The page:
Notwithstanding the electronic growing pains within certain quarters of the provider community, digital health is flourishing and driving the health information revolution. While the provider and payor communities were formerly the sole source of health information, consumer demand for digital health and control over health information is moving the center of the health information universe more toward individuals (the new paradigm) and away from providers and payors (the old paradigm). Both patients and providers report increased use of the Internet to diagnose medical conditions. Digital health services provided via the Internet, smart phones, cable, Bluetooth-enabled devices and other wireless technologies are putting health information at consumers’ fingertips and unlocking it from the confines of providers and payors.
Consumers want their devices to do more, and make health information and services available to them as easily as they may use their phones to search for a restaurant. Smart phone chip manufacturer Qualcomm has established a $10 million prize to develop a mobile medical computing device, inspired by the tricorder device from “Star Trek.” Smart phones and many medical devices now include multiple sensors that can be employed for a variety of health-related purposes and health-related sensors are increasingly being incorporated into clothing and home monitoring equipment. These activities are generating massive amounts of digital health information, facilitated by declining costs of data storage available through the cloud and other low-cost digital storage media.
While providers may no longer be relied upon as the sole source of medical information, they will continue to be relied upon for their medical judgment. Because of the exponentially increasing availability of health information, including genomics information, which is relevant to clinical decision-making, providers will have a significantly higher burden to digest and analyze this available information and manipulate it in the clinical setting. Look for increased use of and demand for data analytics tools in the clinical setting.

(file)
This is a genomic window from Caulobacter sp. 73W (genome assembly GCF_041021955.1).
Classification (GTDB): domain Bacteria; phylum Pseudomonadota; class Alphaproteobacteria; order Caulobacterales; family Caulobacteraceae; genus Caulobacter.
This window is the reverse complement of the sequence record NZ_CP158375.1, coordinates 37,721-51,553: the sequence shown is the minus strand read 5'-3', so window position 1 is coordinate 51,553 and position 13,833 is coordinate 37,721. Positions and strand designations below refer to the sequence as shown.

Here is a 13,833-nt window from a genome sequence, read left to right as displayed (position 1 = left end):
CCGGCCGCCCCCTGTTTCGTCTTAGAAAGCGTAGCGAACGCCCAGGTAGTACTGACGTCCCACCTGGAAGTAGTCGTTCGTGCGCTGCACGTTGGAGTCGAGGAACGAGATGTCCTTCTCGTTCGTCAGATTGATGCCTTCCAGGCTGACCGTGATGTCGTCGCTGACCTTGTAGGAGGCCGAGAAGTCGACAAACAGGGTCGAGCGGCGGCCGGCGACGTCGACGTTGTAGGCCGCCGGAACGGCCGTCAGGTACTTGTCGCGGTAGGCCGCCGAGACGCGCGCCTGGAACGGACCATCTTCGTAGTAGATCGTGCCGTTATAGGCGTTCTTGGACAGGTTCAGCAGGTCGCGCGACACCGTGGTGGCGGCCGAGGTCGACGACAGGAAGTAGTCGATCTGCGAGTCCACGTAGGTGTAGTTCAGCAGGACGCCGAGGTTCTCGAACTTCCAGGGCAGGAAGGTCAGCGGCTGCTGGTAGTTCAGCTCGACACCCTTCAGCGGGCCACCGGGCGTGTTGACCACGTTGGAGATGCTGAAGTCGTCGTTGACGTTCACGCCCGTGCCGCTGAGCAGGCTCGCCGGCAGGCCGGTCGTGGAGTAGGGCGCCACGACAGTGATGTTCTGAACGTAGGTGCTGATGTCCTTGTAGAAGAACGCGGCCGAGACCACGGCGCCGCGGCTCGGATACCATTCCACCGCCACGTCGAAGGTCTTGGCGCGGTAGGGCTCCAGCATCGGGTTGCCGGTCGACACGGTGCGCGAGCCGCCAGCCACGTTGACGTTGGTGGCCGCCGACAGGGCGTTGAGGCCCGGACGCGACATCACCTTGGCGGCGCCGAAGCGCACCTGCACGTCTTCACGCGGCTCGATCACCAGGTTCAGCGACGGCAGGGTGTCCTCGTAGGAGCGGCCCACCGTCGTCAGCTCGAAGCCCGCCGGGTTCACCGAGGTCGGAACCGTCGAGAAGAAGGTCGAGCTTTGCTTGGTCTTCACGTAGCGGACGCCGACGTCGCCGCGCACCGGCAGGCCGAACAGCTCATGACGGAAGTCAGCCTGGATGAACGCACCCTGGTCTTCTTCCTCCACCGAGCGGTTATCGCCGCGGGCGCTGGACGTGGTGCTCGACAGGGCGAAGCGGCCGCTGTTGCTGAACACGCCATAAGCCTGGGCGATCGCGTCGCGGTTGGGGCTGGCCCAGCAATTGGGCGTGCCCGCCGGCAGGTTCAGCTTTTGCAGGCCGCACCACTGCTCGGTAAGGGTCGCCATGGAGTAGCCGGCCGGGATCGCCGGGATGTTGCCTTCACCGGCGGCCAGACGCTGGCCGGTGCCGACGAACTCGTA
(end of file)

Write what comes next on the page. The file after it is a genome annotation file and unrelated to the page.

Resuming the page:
In the meantime, our regulatory regime for data privacy and security, including HIPAA and HITECH, is based on the old paradigm and severely inhibits the health information revolution. Ironically, HIPAA, which was intended to address privacy and security in a digital age, stands as a major impediment to digital health. It does so, in part, because it assumes that health information rightly resides with providers and payors (HIPAA-covered entities), rather than with their business associates (including many digital health companies) or consumers. Indeed, with limited exceptions, HIPAA requires that any business associate of a HIPAA-covered entity either return to the covered entity or destroy patient information where feasible when the relationship between the business associate and the covered entity ends.
That requirement effectively constrains information from easily following the consumer, a major objective and promise of the health information revolution. For example, HIPAA makes it difficult for a wellness company to continue to serve an individual if that individual changes health plans or the wellness company stops doing business with the individual’s health plan. In 2013, look for increased pressure to reform HIPAA to allow information to be more readily accessed by consumers and digital health companies. The more than 500 pages of new HIPAA Omnibus regulations that were issued on January 17, 2013, do not change this underlying assumption or effectively address the new paradigm of a patient-centered health information universe.
At the same time, increased use of mobile media by healthcare providers continues to challenge those who are responsible for protecting that health information. Theft or loss of mobile media, including smart phones, laptops, tablets and flash drives, continue to be among the largest source of data breaches, prompting the federal government recently to issue specific guidance on how to use such devices in compliance with HIPAA. (See,